Talk of a revolution might seem rather dramatic, but Steve McNamara, general secretary of London’s Licensed Taxi Drivers Association, uses exactly the same word:

‘The introduction of Hailo has revolutionised the taxi trade in London, and it’s educating a whole new generation of customers about the benefits of using a real taxi driven by a professional driver with the Knowledge, as opposed to the minicab service that many had grown up with.’

As well, then, as making the market more efficient, Hailo is also pushing out competition — a double disruption.

The reason the seven similar apps that were in existence before Hailo failed to really take off, suggests Ron Zeghibe, is because they were not based on a proper understanding of London’s black-cab market.

"Hailo is a 21st-century technology solution, and it’s disruptive. But it’s also about taking the solution and grafting it on to what is, in London, a 400-year-old industry. If you don’t understand the operational intricacies of the industry, you will fail."

Zeghibe and two internet entrepreneurs joined forces with three London cabbies — Russell Hall, Gary Jackson and Terry Runham — to get an insight into the industry’s problems. Hall was a London cabbie for 30 years and says that driving around empty was a major concern in the trade:

"One big problem was filling the dead mileage. I live in Kent, so driving back late at night, I’d stop at a set of traffic lights, a car pulls up beside me, it’s obviously a private-hire care, there’s a lady in the back, and she should really be in my vehicle. But she can’t get into my taxi, because she doesn’t know I’m available. Now she can hail me on her phone.’ 

Unlike the entrepreneurs behind the preceding apps, Hailo’s founders had this insider knowledge to rely on. ‘It was our impression,’ says Zeghibe, ‘that the iconic London black cabs had been under pressure for a number of years by the private-hire industry and the professionalisation of minicabs represented by the likes of Addison Lee. They really felt their trade was under threat.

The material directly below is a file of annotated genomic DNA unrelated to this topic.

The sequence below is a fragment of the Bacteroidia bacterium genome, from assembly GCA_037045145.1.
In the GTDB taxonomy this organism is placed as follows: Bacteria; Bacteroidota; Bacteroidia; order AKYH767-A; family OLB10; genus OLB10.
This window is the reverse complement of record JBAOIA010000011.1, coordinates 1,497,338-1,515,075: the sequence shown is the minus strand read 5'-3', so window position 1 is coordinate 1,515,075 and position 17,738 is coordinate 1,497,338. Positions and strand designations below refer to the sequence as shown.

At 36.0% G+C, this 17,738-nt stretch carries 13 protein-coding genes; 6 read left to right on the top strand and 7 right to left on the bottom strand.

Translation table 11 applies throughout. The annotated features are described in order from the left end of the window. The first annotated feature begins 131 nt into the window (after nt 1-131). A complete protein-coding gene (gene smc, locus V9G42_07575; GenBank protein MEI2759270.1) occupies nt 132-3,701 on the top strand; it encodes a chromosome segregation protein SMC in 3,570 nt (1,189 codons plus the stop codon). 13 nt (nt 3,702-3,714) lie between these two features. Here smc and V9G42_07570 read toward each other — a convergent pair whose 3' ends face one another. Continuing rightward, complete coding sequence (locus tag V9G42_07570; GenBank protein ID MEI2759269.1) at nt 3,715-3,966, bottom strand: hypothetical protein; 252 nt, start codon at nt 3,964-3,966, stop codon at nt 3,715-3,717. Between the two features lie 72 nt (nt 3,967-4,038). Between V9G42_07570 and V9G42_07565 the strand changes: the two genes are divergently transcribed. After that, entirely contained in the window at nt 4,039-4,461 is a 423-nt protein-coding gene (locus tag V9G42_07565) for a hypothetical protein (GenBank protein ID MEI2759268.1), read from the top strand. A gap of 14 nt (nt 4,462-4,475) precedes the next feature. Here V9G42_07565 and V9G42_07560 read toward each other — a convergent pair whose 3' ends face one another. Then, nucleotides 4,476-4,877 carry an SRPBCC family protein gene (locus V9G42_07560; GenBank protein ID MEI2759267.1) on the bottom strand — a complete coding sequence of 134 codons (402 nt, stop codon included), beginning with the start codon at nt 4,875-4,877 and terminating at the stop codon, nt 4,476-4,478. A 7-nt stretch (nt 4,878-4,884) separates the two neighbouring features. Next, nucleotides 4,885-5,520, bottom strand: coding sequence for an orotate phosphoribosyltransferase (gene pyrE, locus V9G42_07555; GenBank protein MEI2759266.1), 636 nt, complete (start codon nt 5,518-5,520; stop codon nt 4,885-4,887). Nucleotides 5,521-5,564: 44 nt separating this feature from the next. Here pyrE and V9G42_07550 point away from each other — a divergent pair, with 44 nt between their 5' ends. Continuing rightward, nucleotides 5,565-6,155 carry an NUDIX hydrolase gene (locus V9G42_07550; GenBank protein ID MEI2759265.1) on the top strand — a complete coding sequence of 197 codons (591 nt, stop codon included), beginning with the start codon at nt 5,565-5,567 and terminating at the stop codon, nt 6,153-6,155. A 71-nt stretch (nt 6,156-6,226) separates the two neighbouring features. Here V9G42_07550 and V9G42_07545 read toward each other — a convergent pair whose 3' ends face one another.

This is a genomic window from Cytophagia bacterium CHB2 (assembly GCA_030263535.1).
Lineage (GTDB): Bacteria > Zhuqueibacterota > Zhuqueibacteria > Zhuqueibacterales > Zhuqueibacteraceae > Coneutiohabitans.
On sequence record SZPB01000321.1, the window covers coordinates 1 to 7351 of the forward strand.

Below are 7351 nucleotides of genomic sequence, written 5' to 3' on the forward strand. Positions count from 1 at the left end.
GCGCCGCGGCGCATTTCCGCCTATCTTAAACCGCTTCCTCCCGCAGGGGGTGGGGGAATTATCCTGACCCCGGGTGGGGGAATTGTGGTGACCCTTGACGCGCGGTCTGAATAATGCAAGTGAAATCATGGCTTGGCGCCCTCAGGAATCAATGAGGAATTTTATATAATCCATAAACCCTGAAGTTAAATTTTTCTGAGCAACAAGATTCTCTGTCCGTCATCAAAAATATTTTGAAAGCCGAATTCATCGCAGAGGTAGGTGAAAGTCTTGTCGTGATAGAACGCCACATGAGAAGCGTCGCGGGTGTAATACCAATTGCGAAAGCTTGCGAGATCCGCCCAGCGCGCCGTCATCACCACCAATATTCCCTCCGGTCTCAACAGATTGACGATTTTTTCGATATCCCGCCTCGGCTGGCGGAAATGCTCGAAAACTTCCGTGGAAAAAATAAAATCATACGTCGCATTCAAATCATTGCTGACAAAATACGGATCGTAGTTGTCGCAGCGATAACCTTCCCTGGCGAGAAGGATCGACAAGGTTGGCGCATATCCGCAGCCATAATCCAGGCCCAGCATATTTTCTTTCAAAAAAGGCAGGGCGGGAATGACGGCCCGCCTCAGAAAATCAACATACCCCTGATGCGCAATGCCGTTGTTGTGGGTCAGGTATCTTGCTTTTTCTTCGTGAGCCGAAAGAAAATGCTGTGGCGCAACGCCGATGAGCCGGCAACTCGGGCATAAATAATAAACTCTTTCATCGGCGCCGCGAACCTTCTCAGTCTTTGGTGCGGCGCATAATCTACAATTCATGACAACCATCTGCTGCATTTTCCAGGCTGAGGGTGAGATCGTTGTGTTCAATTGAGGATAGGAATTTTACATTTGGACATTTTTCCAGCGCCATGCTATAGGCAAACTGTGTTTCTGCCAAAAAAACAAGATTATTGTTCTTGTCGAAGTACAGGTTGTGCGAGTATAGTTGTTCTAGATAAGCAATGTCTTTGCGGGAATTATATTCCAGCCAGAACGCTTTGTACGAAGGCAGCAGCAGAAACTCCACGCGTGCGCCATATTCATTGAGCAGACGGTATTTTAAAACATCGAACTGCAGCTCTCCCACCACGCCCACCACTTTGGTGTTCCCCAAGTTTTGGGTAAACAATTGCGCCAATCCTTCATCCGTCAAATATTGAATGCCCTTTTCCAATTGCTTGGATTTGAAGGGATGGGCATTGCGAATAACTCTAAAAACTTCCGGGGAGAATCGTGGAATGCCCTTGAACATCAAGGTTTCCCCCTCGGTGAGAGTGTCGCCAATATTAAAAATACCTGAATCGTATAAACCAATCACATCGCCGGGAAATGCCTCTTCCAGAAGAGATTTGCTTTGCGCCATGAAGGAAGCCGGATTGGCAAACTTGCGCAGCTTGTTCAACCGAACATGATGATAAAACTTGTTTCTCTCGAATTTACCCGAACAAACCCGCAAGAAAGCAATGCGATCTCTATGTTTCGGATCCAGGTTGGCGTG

"So we thought, with the power that smartphones are putting in everyone’s pockets, you could offer software solutions through apps and algorithms. You already had the technology to come up with a much more cost-effective solution in matching up drivers with customers, and cutting out intermediary costs."

Part of the function of disruptive innovations is that they change a market that users might not even realise is flawed. For example, pre-booking seems like a perfectly good way of getting a cab when you want it, but according to Zeghibe having to do so is a sign of the market’s imperfection:

"You pre-book because the system is broken, not because it works really well, because you can’t rely on getting a cab exactly when you want it. But if it were a really good market, you’d be able to just flag down your cab exactly when you wanted it."

Despite the benefits of using Hailo for customers and drivers, not all cities are as welcoming as London. In New York, where Hailo rolled out in May, livery and black-car firms are trying to sue the city for permitting customers to hail yellow cabs with smartphone apps.